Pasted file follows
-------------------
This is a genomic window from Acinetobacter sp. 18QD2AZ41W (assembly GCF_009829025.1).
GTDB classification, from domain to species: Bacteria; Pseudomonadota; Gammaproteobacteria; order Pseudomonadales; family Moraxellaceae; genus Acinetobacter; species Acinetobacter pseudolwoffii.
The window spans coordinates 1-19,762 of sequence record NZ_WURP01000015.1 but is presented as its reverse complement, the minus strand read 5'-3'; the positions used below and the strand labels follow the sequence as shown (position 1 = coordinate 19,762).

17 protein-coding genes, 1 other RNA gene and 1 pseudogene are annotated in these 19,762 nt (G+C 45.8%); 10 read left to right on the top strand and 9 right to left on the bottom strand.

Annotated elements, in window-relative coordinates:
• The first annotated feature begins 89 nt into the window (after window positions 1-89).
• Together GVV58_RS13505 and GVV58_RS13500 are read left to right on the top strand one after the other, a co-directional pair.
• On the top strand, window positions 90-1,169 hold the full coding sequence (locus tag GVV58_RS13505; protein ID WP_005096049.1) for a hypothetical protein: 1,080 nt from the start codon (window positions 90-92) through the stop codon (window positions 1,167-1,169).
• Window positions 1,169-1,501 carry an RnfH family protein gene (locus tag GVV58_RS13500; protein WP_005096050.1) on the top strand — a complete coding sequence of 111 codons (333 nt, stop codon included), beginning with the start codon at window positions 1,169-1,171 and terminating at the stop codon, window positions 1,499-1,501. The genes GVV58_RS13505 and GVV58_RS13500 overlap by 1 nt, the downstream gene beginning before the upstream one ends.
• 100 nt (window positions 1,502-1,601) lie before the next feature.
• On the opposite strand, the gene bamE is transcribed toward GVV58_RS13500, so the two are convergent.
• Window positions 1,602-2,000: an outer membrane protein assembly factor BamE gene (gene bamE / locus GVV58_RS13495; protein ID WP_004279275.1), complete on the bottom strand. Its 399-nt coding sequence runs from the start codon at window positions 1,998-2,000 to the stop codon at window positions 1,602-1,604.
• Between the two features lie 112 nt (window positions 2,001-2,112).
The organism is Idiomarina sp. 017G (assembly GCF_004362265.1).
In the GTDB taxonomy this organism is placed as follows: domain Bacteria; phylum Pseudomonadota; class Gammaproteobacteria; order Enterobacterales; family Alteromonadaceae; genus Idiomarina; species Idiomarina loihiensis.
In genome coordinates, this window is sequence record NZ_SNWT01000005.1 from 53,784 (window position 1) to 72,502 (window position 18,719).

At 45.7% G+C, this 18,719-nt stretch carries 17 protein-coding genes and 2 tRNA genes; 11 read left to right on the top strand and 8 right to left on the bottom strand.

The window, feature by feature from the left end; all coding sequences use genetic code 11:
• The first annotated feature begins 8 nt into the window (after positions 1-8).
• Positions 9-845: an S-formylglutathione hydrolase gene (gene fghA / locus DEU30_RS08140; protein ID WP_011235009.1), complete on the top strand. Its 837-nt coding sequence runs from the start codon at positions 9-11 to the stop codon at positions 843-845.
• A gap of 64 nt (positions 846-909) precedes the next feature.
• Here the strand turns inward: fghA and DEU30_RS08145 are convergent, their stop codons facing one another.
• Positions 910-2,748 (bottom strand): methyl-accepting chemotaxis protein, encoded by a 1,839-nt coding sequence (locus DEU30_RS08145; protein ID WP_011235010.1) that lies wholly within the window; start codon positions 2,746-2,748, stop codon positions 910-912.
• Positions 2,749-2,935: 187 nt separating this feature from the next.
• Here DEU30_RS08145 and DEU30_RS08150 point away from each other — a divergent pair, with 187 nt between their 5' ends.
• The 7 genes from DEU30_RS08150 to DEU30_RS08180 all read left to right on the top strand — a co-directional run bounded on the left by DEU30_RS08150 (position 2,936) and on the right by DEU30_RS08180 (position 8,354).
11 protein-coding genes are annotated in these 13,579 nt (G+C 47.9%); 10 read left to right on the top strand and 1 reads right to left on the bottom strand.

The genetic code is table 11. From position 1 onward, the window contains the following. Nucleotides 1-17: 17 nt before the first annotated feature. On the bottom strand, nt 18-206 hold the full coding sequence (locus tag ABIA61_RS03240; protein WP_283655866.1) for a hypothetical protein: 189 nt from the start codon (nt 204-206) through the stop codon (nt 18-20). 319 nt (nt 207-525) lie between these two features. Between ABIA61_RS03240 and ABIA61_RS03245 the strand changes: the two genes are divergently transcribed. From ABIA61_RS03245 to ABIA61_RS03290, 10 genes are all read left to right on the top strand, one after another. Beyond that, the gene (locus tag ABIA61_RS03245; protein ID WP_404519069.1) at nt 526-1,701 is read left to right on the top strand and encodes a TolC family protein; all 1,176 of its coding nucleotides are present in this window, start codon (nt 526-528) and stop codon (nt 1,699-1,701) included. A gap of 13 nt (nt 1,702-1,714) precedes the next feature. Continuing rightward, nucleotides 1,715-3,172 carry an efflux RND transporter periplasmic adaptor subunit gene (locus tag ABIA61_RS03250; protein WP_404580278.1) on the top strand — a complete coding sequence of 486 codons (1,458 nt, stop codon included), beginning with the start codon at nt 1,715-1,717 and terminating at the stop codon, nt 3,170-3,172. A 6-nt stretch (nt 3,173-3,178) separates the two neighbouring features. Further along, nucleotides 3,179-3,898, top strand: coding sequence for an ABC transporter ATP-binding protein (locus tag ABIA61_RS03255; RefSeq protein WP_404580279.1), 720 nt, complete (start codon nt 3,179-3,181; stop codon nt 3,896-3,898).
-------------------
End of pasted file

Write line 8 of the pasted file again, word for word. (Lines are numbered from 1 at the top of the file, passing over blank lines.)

• On the top strand, window positions 90-1,169 hold the full coding sequence (locus tag GVV58_RS13505; protein ID WP_005096049.1) for a hypothetical protein: 1,080 nt from the start codon (window positions 90-92) through the stop codon (window positions 1,167-1,169).